A. Anesthesia is the use of medicine that causes loss of feeling or consciousness. The medication is given by an anesthesiologist or a nurse anesthetist who will stay with you during the procedure and take you to the recovery room when surgery is over.

There are four main types of anesthesia. They are general, regional, local, and procedural sedation. You, your surgeon and anesthesiologist will determine which is best for the surgery you are having and your medical history.

  1. With general anesthesia, you will be unconscious and have no awareness of the surgical procedure. You will not feel any pain.
  2. With regional anesthesia, your anesthesiologist will inject medication to numb only the area of your body that requires surgery.
  3. With local anesthetic, a medicine will be injected into the skin and tissues to numb a specific location.
  4. With procedural sedation, you will be conscious during your procedure, but you may not be aware of what is happening. You will not experience pain or anxiety.

Q. How is my pain managed for surgery?

A. Pain management is important for your surgery. Managing your pain after surgery will allow you to:

  • Enjoy greater comfort while you heal.
  • Get well faster. With less pain, you’ll get your strength back quickly, and you’ll be able to walk and do your breathing exercises with less discomfort.
  • Improve your results. If your pain is well controlled, you’ll do better after surgery. You may also avoid some problems that may affect others, such as pneumonia and blood clots.
  • The sooner you’re able to move after your surgery the sooner you’ll heal, and with fewer complications.


After your surgery

In the recovery room:

Your anesthesiologist and operating room nurse will bring you to the recovery room as soon as your surgery is completed. Your recovery room nurse will keep you as comfortable as possible in the recovery room as you begin to slowly wake up. Your surgeon will update the person you designated in pre-op of how your procedure went.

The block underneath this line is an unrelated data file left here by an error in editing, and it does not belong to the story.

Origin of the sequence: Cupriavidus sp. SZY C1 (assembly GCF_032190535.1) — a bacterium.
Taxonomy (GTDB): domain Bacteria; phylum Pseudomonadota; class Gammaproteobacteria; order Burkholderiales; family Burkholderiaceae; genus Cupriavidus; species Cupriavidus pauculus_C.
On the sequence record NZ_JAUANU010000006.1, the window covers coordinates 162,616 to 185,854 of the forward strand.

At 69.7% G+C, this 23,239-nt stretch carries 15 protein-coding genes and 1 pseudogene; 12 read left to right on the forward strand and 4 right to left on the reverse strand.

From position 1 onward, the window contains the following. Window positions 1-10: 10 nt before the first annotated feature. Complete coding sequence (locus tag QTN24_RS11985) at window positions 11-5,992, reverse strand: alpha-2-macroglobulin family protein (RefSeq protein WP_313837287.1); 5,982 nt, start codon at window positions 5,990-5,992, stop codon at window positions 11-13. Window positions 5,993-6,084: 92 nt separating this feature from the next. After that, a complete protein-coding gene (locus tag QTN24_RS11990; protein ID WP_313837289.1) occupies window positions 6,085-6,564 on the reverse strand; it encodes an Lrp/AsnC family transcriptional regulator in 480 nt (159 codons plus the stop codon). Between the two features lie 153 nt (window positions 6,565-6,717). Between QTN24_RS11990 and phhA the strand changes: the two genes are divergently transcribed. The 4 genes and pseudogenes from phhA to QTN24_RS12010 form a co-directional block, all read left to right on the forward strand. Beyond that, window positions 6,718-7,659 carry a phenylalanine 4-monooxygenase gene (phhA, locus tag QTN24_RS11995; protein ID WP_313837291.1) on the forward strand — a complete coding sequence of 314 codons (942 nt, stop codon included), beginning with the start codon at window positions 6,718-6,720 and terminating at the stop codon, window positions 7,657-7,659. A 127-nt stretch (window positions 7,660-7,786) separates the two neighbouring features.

To respect other patients’ privacy in the recovery room, we generally do not allow family come into this unit. The recovery room nurse and/or the surgeon will let your family know when you are in recovery and how you are doing.

If you are going home:

Your surgical team will decide when it is safe enough to send you home. They will go over any instructions with you or a person you designate.

If you are staying with us:

Your surgical team will decide when it is safe to move you to a hospital room. Once your recovery room nurse knows what unit and room number you will be in, they will share this information with the person you designated.

The medications used during surgery increase your risk of falling. It is very important to use your call light for help after surgery.

Activities after surgery:

Standing, walking, coughing and deep breathing as soon as possible reduce your chances of developing an infection, pneumonia, blood clot or other complications. They also speed up your recovery.

Safely caring for your catheter at home:

After your surgery, your doctor may send you home with a urinary catheter – a flexible plastic tube that drains urine from your bladder into a bag. Our goal is for you to be as safe and comfortable as possible while caring for your catheter, and the following video will walk you through each step of doing so.

Please reach out to your provider with questions or concerns.

Safely caring for your catheter at home